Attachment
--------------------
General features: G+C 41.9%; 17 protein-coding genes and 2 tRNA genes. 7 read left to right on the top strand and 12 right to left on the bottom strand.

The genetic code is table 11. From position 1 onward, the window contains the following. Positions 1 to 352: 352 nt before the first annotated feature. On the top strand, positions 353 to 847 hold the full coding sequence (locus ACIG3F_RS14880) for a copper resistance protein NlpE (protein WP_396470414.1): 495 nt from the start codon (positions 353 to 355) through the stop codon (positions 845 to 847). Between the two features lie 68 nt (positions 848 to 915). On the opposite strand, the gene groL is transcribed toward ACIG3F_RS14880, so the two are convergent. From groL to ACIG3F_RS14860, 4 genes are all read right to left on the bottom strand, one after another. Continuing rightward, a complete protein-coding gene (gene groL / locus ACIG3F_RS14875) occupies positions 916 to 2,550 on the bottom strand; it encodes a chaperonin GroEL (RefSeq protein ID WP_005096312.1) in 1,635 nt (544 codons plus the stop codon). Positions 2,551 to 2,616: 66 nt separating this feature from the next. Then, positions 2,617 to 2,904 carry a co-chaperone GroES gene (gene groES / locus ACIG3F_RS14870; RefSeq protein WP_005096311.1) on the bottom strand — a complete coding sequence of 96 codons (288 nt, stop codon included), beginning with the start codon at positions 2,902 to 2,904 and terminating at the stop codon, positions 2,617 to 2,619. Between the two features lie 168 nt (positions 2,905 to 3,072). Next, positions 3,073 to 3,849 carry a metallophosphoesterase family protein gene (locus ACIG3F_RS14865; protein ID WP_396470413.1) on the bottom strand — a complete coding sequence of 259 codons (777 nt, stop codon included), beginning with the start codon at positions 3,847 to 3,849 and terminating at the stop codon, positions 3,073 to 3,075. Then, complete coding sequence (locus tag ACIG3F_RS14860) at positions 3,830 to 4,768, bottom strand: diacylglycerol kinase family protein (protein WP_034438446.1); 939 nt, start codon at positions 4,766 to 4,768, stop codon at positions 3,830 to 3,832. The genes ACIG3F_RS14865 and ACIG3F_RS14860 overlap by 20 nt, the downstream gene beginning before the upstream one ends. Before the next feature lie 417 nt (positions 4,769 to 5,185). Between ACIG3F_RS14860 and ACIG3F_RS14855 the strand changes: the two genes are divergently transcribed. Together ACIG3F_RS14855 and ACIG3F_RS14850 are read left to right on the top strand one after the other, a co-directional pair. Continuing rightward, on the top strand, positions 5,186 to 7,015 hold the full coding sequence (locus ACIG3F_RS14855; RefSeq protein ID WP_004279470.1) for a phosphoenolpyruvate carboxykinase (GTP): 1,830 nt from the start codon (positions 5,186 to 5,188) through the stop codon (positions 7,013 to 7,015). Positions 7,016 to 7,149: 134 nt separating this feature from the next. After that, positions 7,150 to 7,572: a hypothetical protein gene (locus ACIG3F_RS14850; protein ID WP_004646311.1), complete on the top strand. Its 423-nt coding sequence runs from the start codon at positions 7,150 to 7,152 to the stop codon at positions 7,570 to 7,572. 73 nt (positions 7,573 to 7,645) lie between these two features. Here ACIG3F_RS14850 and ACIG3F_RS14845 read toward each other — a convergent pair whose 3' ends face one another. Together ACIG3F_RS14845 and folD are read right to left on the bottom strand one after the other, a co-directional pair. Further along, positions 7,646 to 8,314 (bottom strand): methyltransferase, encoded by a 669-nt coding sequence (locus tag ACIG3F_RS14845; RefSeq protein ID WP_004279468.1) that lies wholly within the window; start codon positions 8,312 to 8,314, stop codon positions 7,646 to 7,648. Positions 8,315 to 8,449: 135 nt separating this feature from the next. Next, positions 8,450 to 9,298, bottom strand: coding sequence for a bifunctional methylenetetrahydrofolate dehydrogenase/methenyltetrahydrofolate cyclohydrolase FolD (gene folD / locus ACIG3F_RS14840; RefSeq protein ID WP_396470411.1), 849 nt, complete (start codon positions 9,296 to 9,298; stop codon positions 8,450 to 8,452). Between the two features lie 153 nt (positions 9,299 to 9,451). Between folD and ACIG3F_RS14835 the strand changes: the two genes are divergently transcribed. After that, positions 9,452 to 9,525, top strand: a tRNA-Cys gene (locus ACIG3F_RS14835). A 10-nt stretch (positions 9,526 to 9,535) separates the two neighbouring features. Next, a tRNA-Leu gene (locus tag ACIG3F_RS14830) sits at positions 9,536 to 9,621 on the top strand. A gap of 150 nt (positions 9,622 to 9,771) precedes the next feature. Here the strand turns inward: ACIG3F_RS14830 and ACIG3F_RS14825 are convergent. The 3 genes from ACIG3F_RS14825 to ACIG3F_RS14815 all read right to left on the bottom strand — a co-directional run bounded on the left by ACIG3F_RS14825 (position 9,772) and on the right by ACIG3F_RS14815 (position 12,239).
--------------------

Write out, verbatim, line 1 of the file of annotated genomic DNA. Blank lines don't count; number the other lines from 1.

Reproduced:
General features: G+C 41.9%; 17 protein-coding genes and 2 tRNA genes. 7 read left to right on the top strand and 12 right to left on the bottom strand.